CIO Banquet 2017: Keynote Address Part 4 – City Level Response

This year’s CIO survey results were released at a prestigious gathering of top leaders in South Africa’s IT industry. I was privileged to present a keynote message at the ITWeb & Brainstorm CIO Banquet in which I covered the role of business, government and education in the sector. I also touched on cyber-security, the importance of a city-level response to disruptive technology and the role of leaders through the empowering of cross-functional teams in the workplace.

The city level response to technology is crucial, and typically led by government through councils and innovation departments – internationally, major urban areas are investing heavily in smart city technologies, while internet of things are helping optimise supply chains, reduce traffic congestion and improve services to growing populations of ever more crowded city spaces. Technology plays a crucial role – attendees at last year’s London Fintech week spoke of the Tel Aviv hackathon or the Paris hackathon – mass gatherings of techies to solve problems at the city level. Durban recently held an innovation conference, it is looking to improve its status as a tech-friendly destination and is already home to large dev shops like Derivco. Political uncertainty in the region doesn’t help but Durban council leadership understands the need to facilitate connections between innovators, government and big business with a strong dose of IT education.

its first 100 recruits will tackle the water crisis in the Western Cape

Another favourite south African city, Cape Town has established itself as the go-to destination for techpreneurs and employers looking for IT skills. We took a group of students from wethinkcode to walk the streets and poke our heads in on all the innovators and ask about the cool stuff they are coding over their lattes. A new Data Science Academy in Cape Town opens in January and it has the right idea by getting its first 100 recruits to tackle the regions water crisis – the academy is another BCX funded initiative and it received over 3000 applications, offers free education as well as a stipend. Data Science is certainly the hot new topic in education; Pretoria launched their data science programme a couple of years ago and Wits launches 2 new data science degrees next year.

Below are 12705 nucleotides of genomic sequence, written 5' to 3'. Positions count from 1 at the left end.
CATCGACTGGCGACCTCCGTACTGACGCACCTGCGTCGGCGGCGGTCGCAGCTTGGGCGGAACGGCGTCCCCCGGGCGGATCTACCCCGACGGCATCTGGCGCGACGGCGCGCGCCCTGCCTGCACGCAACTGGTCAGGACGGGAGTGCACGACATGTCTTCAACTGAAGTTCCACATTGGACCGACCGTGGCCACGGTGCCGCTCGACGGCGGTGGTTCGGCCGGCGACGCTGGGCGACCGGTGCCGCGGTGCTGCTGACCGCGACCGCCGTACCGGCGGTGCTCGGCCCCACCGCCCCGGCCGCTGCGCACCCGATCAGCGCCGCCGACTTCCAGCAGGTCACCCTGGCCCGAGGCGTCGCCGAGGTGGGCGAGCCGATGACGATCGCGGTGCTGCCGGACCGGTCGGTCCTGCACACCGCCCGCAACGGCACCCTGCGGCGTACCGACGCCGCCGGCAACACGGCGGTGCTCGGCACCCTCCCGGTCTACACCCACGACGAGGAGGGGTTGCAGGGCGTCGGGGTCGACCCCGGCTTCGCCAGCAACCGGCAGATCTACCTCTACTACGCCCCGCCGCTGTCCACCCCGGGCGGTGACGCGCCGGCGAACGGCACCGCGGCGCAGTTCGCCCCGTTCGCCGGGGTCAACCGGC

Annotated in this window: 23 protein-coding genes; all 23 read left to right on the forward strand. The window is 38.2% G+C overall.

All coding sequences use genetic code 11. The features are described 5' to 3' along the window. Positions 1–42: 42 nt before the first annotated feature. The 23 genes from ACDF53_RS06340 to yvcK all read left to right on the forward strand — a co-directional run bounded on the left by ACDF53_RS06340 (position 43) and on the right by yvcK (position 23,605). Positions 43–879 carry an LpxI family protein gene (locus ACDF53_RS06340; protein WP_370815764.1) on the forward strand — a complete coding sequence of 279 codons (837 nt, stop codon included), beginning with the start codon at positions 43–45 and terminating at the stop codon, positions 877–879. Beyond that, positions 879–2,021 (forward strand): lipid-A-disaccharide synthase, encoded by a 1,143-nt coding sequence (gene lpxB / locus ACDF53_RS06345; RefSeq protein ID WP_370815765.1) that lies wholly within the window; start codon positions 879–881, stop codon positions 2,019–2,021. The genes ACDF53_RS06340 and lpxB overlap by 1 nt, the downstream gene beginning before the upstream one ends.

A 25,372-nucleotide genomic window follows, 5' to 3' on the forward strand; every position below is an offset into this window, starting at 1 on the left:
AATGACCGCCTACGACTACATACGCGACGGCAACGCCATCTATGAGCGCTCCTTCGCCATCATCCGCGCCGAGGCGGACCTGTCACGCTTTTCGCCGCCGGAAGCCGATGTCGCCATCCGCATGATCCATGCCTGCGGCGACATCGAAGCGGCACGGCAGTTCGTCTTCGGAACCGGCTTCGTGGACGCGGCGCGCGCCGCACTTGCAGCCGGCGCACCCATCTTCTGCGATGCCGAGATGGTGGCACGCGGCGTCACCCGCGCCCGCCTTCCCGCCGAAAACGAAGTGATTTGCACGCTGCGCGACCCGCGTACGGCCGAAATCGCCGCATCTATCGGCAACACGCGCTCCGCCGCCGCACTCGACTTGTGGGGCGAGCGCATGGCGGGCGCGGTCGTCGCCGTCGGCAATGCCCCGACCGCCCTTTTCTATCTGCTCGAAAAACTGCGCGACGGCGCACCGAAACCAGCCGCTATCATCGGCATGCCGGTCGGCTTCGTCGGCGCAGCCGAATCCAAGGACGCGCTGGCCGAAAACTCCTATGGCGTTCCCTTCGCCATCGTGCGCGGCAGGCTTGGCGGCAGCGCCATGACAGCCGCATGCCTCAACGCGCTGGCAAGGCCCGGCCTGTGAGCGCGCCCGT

one city even offered to change its name to Amazon and make Jeff Bezos its mayor

In America the city level response to technology is captured by the frenzy around Amazon’s intention to build a 2nd headquarters and its request for proposals saw over 200 cities respond. Its requirements were quite strict and should guide our thinking about how we position the local environment for technological growth and investment. Amazon said it was looking for a metro area with at least 1 million residents, proximity to an international airport, mass transit, quality higher education, an educated workforce, a business-friendly environment and amenities that give it ‘the potential to attract and retain strong technical talent’.

are we visionary enough, are we sufficiently well organised at the city level?

The upside for the winning city is huge with over 100,000 jobs being created in the chosen city and 5 billion dollars of investment – one city even offered to change its name to Amazon and make Jeff Bezos its mayor. This is the impact on cities that technology is having – would a Johannesburg, Durban, Cape Town or other African metro be able to support an Amazon 2nd or 3rd headquarters? Our cities bid for the international sports games of soccer, the rugby and the Olympics but are we thinking big enough about the real game-changer of technology, are we visionary enough, are we sufficiently well organised at the city level to drive this type of thinking even in 5 years, 10 years, 20 years?”

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